Talks have begun to try to save Bridlington’s annual scooter rally, which is thought to be worth £1 million to the town’s economy.
Organisers announced earlier this month that after 2018, the event will only return to the East Coast every other year – but work has started to get that move overturned.
Key figures say they are hopeful of winning over the groups who put on the rally – but only if Bridlington pulls together.
One of the key reasons for the decision is said to be that town centre pubs are putting on live music, which is taking custom away from the organisers’ official entertainment events at The Spa. Andrew Aldis, general manager at the Spa, told the Free Press: “Over the past few years, other licensed premises in the town have been competing more and more with the organisers’ events held at the Spa.
“Every ticket sold for a rally event at Bridlington Spa goes towards securing the event for the future – after all, the rally operates on a commercial basis.
“This year saw an unprecedented amount of parallel activity being offered to the town’s visitors at no charge and this has resulted in the uncertainty about the future of the rally.
“We realise that there’s no rule or law to prevent businesses competing, but the results are clear cut. If entertainment is offered free in the pubs and bars of the town and there’s significantly reduced income being generated by the organisers, then the event will die.
“Additionally, if the attendance at the Spa is low then it will lack a viable atmosphere and this will discourage visitors from attending in future years.
“If the rally is not here then the scooterists won’t come. Contrary to comments on social media, the scooters will go where the main event is and if that’s north west England then that’s where they’ll go.”
Managers at the Spa have already held discussions with Bridlington Tourism Association and they want to meet representatives from local pubs in the forthcoming weeks.
The BTA backs the Spa’s stance and its president Bob Hillery said: “All the pubs put on entertainment so nobody goes to The Spa.
“There is a chance we can get the rally back every year after 2019 but only if the town pulls together.
“That means not putting on entertainment in the pubs after 9pm so people use the official events at The Spa. We knew everybody wants to make money, but they’ll make nothing at all if it stops coming here.
“This is a massive event. It’s great for the town, the shops, the cafes, the pubs, the accommodation providers and even local people who don’t have a business but like to see all the wonderful scooters on display.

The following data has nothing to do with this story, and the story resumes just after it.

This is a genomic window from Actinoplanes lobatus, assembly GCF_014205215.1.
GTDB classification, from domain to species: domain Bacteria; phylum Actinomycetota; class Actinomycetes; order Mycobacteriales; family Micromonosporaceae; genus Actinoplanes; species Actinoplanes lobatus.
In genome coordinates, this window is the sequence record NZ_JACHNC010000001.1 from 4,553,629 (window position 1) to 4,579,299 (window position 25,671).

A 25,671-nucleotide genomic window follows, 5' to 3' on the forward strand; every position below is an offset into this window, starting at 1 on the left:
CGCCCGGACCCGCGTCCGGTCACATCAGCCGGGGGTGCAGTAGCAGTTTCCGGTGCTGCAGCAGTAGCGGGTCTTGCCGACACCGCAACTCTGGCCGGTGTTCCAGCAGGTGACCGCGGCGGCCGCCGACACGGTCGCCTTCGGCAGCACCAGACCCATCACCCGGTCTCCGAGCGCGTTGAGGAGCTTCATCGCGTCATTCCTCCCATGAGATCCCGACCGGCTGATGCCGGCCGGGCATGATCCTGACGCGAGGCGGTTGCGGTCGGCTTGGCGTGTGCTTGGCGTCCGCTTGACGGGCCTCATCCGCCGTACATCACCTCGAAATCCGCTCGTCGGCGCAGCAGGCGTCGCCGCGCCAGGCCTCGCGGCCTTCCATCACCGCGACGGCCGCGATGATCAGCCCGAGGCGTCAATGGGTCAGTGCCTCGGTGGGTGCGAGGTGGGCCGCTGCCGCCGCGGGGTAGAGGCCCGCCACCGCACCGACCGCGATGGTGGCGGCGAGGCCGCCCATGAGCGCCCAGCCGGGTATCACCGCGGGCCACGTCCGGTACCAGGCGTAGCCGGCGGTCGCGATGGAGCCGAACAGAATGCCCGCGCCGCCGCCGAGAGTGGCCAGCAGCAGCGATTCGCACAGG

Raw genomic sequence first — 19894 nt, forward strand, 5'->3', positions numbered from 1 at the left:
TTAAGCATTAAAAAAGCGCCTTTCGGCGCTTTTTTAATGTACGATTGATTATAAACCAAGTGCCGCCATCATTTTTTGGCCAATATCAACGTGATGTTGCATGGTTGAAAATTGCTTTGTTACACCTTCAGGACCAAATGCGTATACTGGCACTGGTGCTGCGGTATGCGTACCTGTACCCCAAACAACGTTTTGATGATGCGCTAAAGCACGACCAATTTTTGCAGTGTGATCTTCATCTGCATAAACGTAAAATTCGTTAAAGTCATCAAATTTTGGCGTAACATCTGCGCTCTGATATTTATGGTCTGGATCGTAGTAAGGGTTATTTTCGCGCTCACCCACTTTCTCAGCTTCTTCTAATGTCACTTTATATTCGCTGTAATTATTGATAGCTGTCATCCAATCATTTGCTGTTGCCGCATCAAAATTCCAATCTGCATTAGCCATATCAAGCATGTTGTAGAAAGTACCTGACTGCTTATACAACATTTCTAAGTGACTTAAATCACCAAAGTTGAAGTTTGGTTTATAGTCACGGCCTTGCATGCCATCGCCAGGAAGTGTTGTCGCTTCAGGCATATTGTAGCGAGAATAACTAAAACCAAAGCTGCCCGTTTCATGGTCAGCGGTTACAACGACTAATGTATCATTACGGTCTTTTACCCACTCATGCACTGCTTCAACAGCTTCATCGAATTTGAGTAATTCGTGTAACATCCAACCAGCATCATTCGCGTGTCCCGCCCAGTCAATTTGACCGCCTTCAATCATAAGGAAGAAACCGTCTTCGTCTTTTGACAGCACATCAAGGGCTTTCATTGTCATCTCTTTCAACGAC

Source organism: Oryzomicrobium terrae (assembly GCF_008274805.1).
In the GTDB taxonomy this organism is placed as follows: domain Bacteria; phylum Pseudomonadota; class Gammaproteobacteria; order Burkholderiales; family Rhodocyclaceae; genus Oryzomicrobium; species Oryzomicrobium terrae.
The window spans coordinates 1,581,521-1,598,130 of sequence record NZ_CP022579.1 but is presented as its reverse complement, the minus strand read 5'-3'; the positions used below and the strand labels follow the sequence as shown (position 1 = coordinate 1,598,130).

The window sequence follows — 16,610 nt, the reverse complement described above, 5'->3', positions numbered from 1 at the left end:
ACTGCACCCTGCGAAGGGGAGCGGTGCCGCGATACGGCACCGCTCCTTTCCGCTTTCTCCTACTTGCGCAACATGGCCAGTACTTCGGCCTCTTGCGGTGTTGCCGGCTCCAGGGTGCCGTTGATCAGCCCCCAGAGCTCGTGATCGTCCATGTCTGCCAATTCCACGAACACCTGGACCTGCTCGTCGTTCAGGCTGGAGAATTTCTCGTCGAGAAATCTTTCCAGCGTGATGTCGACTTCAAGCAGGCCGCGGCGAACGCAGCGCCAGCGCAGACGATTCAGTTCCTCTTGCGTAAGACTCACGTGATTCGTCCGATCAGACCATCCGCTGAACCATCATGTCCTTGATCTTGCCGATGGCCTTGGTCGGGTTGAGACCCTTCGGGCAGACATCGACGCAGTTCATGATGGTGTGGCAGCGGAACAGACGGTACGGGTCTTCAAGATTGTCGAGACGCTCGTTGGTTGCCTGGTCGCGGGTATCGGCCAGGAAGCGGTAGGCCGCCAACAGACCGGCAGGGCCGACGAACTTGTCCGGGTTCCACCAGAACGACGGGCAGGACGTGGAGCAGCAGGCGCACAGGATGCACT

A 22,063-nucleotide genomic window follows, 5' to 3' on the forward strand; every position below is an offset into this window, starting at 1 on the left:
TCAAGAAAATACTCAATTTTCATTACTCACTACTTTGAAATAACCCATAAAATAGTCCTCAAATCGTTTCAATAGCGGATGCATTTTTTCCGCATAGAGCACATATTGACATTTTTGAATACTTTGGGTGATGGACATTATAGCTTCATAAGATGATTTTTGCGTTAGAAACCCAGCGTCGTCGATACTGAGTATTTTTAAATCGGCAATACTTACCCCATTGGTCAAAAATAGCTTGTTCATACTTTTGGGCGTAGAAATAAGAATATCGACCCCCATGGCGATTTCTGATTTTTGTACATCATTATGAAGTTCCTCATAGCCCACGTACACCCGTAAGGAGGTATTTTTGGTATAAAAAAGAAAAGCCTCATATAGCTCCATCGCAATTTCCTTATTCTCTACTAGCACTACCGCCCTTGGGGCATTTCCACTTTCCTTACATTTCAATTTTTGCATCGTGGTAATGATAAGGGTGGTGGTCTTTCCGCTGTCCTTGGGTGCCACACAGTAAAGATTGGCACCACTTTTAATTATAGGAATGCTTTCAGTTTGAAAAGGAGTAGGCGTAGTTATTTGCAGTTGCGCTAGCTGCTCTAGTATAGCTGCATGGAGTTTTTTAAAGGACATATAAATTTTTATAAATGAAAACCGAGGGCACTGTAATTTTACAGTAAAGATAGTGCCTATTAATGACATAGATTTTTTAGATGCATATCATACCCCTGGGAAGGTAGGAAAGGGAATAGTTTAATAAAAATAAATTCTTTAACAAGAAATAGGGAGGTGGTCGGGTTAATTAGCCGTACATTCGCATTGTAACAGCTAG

“We need to pull together to sort this problem out.”
The rally has been a regular fixture in Bridlington’s calendar for more than a quarter of a century and attracts hundreds of sccoter enthusiasts from all over the country.
Part of a national programme of events, the evening entertainment events on the Friday and Saturday evenings are independently organised on a commercial basis by VFM Ltd and the trade show on the Saturday by the Lambretta Club of Great Britain.
Bridlington Spa said it receives a hire fee for the use of the venue and is reimbursed for operational staff time. Management time is provided free-of-charge.
Mr Aldis said: “The management of Bridlington Spa froze their charges to the organisers in 2009, demonstrating our commitment to an event that is so important for everyone.
“In addition to this, we extended our offer to include display parking on Pembroke Gardens and this year, a road closure of South Marine Drive to better allow the public to view the extraordinary machines ridden to town.
“The organisers remain delighted with Bridlington Spa’s facilities and service and our relationship is as good as it ever was.”
However, he said comments and rumours on social media risked souring that relationship and threatening the future of the Bridlington event for good.
When the decision was announced, the organisers said it would “fulfil a geographical need for a national event in the North West” and “establish a change in the national calendar”.
That has led to a number of debates online which Mr Aldis says are potentially damaging.
“We are in the process of negotiating the future with the organisers,” he said. “This is being hampered by disrespectful comments being made on Facebook. We need to all
remember, these people have brought the town a weekend of prosperity every year for 27 years.
“They deserve our understanding of their situation and not our contempt.
“Whilst speaking of Facebook and other social media platforms, and we hate to sound like Donald Trump, but we’re seeing an enormous amount of fake news.
Comments like “greedy council hike rally’s fees” and “council demands £38,000 for use of the Spa” are complete invention.
“There is no plan to increase the organiser’s costs – they are fixed until 2020 at the earliest.
“Comments like “who needs the organisers” and “we can do it without them” are unhelpful at best and severely deal-limiting at worst.
“My recommendation to the town would be to wait for the true facts to emerge before debating false statements on social media.
“We need to work together to resolve this situation and we believe it’s still possible to get a positive outcome.
“We believe there is a bright future for this event but it needs us to work together.”